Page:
This lack of concern for the personhood of women is a crucial facet of Ligonian society: when a woman in Ligonian society marries a man in Ligonian society and becomes his “first one,” all of her wealth and lands transfer to her husband. When or if she dies, or if the husband chooses another first one, the lands transfer to the husband in perpetuity. This background informs the ways in which the Ligonians treat the women of the Enterprise crew, specifically Natasha Yar. Indeed, after the Ligonian delegation retires to the conference room Riker notes the interest of Lutan and his party in Yar’s position as chief of security, explaining to the Ligonians that Yar’s position is not uncommon within the Federation, to which Hagon responds “with us, it is the duty of women only to own the land and the duty of men to protect and rule it.”

There is also a racialized component to Hagon’s words: if we are to treat “the land” as a metaphor for Ligonian society, then we can read Ligonian culture as relegating its women, who are all uniformly Black and dark-skinned, into the role of the “Mammy.” Explained by Carolyn West, the “Mammy” is a “subordinate nurturing, self-sacrificing, domestic servant who happily performed her duties with no expectation of financial compensation,” and this description of the “mammy” has been taken up by other Black Feminist Scholars to describe the burdens placed upon Black women within the Black community, not merely as imposed by the wages of whiteness. Through this lens, the forced responsibility of Ligonian women to “own the land” itself becomes a mode of socially reinforced “mammy-dom,” leaving the men of the society free to pursue their own aims, even if those aims include other women.

It is on this basis that Act II culminates in the abduction of Natasha Yar by Lutan, who intends to replace his current first one, Yareena, with Yar. While Lutan’s interest in Yar, which was signalled by the Ligonian discussion in the briefing room, and Lutan’s own statements that Yar may be “exactly what (he) needs,” reinforces Ligonian perspectives on the instrumental value of women as objects, rather than agents. For Lutan, and Ligonian culture, the sole purpose of women is to provide a means whereby men can attain additional power for themselves. As such the narrative constructs Yar as the ultimate prize due to her physical prowess, Yar’s physical attractiveness, combined with her status as a Starfleet Security Officer on the Enterprise. This point is driven home by Data where he compares the abduction of Yar to counting coup, wherein kidnapping Yar would earn Lutan a particularly high honor. To this end, his actions in Act II serve to provide viewers with a window into Lutan and Ligonian culture through explaining Lutan’s actions as a culturally sanctioned activity aimed at allowing Lutan to increase his social standing through taking something of value from a superior individual. However, given that Lutan is a Black man kidnapping a white woman, the racialized elements of the narrative cannot be ignored in favor of a strictly misogynist reading.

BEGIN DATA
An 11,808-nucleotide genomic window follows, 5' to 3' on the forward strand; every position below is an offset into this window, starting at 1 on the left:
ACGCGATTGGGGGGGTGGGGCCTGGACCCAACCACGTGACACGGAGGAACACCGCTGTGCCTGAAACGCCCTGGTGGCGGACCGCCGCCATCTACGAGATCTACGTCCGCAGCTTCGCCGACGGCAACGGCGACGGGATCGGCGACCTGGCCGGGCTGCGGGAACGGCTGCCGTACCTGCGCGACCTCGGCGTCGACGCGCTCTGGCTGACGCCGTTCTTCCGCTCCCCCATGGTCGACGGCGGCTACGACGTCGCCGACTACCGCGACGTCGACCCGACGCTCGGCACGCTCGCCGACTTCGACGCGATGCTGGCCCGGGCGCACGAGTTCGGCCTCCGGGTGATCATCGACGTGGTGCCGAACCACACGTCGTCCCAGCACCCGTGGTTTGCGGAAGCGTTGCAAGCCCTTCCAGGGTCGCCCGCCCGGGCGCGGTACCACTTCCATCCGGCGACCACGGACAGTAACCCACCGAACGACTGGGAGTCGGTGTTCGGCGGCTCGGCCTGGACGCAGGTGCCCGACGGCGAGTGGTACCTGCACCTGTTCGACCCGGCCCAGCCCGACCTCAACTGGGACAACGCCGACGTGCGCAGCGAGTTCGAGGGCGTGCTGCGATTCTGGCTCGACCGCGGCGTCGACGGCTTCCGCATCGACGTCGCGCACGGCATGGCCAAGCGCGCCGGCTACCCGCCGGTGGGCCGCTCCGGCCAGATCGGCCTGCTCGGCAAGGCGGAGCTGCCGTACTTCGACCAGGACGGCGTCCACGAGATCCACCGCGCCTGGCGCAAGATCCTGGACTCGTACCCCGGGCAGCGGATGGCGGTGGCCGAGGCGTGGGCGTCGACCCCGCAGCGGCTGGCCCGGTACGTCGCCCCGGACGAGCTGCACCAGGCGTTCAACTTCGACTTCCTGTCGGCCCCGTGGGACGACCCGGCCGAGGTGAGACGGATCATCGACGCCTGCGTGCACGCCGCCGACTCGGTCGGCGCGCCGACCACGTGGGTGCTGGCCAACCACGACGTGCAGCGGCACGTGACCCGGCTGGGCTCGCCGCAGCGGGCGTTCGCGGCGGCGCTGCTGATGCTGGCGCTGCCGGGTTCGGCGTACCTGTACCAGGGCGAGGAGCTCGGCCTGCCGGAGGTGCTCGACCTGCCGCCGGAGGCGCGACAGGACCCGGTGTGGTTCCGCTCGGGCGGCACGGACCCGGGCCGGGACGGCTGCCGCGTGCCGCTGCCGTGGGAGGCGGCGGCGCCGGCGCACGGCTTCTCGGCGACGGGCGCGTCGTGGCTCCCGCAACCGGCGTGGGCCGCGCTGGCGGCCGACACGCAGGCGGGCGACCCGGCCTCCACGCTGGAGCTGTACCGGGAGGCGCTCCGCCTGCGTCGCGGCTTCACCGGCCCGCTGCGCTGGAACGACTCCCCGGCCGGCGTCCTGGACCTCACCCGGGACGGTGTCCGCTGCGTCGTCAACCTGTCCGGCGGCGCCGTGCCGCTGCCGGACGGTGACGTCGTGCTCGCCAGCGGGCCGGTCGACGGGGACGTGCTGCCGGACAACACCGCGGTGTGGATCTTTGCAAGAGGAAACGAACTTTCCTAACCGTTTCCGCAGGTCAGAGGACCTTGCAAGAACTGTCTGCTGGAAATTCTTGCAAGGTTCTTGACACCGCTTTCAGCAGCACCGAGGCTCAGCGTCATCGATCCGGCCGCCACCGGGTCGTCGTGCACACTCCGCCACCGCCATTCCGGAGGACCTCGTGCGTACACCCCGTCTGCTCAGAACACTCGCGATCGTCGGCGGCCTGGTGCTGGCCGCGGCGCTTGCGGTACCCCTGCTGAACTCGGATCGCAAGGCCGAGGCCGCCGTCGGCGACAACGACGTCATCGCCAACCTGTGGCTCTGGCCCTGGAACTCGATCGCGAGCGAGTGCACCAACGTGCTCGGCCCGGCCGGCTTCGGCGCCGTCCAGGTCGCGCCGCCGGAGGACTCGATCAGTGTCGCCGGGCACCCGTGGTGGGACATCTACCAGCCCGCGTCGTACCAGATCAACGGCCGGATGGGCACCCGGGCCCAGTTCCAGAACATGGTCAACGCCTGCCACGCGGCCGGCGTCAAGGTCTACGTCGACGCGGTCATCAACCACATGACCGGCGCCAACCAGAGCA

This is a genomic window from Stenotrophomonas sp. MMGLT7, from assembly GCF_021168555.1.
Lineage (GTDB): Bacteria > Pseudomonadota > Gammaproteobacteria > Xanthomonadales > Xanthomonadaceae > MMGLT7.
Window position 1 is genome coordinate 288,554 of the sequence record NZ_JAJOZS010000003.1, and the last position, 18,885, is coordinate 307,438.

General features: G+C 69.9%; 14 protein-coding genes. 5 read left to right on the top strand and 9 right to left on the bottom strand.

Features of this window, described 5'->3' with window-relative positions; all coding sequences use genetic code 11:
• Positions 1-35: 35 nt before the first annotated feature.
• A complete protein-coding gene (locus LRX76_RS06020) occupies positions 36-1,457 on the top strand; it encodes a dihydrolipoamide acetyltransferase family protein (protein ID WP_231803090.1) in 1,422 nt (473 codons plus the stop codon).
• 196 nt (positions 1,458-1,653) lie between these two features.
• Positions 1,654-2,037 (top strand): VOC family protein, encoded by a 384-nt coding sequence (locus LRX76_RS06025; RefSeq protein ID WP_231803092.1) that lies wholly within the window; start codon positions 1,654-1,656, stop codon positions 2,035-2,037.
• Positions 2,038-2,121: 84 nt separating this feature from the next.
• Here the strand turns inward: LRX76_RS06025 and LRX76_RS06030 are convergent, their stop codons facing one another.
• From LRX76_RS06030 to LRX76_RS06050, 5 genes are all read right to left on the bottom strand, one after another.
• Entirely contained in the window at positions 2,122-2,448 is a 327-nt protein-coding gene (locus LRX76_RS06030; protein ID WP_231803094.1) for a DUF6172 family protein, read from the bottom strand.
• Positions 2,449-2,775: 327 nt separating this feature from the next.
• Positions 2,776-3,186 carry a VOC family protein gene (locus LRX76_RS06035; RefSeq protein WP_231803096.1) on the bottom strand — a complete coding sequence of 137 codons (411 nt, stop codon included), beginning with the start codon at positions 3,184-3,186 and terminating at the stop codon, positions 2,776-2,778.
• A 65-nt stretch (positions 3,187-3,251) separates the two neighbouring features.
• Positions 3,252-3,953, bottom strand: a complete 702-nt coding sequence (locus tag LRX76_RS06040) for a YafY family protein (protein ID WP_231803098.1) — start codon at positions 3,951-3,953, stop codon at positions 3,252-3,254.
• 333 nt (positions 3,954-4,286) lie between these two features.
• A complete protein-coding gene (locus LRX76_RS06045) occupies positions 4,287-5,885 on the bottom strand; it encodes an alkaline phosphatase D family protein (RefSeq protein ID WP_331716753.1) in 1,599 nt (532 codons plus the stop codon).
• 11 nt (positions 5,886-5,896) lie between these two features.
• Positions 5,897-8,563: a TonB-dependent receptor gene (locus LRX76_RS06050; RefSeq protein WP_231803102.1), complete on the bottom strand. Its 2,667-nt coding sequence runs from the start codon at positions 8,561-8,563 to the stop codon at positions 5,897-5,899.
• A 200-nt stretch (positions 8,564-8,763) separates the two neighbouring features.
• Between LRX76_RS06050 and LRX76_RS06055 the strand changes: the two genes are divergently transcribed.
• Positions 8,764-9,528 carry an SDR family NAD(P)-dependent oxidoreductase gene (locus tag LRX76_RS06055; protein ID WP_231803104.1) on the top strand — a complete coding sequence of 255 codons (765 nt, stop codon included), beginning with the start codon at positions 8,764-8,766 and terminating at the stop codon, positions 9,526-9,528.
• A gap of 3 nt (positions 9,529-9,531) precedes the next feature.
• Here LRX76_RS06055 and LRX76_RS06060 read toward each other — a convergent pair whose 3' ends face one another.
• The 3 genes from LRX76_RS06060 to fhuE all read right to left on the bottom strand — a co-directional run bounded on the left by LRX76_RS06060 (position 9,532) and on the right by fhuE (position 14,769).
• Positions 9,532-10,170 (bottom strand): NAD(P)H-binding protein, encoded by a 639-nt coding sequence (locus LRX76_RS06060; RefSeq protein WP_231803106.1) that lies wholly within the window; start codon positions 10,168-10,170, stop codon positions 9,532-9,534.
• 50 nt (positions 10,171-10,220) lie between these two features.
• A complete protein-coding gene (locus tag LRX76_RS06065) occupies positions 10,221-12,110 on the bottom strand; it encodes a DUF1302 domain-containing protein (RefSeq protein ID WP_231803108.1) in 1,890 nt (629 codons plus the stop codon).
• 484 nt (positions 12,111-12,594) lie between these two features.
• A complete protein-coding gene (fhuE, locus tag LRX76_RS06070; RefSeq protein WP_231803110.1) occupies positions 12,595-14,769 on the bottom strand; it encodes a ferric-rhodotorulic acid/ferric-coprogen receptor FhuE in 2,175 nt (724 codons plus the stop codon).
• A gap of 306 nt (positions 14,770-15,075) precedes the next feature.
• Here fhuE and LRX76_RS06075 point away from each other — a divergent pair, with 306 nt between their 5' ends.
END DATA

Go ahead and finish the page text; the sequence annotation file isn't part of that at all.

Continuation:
First, Yar herself stands as an epitome of a kind of pure white womanhood symbolized by her blonde hair. Despite lacking the length generally associated with pure white womanhood, her short blonde locks serve as a symbol of her liberation from traditional stereotypes like the kind that confine Ligonian women and Counselor Troi. Furthermore, Yar’s principle objection to Lutan’s advancement is her career as a Starfleet officer, so, as heir to the gains of white feminist ideology, she has the luxury of placing her career ahead of her sexual desires or the responsibilities imposed upon her by her culture. Yareena, Lutan’s first one, does not by virtue of Ligonian societal mores. This distinction between their cultural and social positions serves as one of the first ways that Code of Honor serves to construct white womanhood as more valuable than its pastiche of Black womanhood.

Lutan’s desire to possess Yar and subsequent kidnapping renders clear that the narrative of Code of Honor views whiteness as property and, moreover, the possession of a white woman as a sign of status. This notion of Black masculinity possessing white womanhood has been the subject of social and cultural construction and critique: as whiteness as property which conferred white privilege was inalienable from white bodies, the only way to possess the property of whiteness as a non-white individual was to possess a white body. Specifically, the possession of white women’s bodies was said to confer upon the possessor the privileges of whiteness. If a non-white body could come to possess a white body, through the possession of a valued object of whiteness, that non-white body could be seen as having increased its social standing.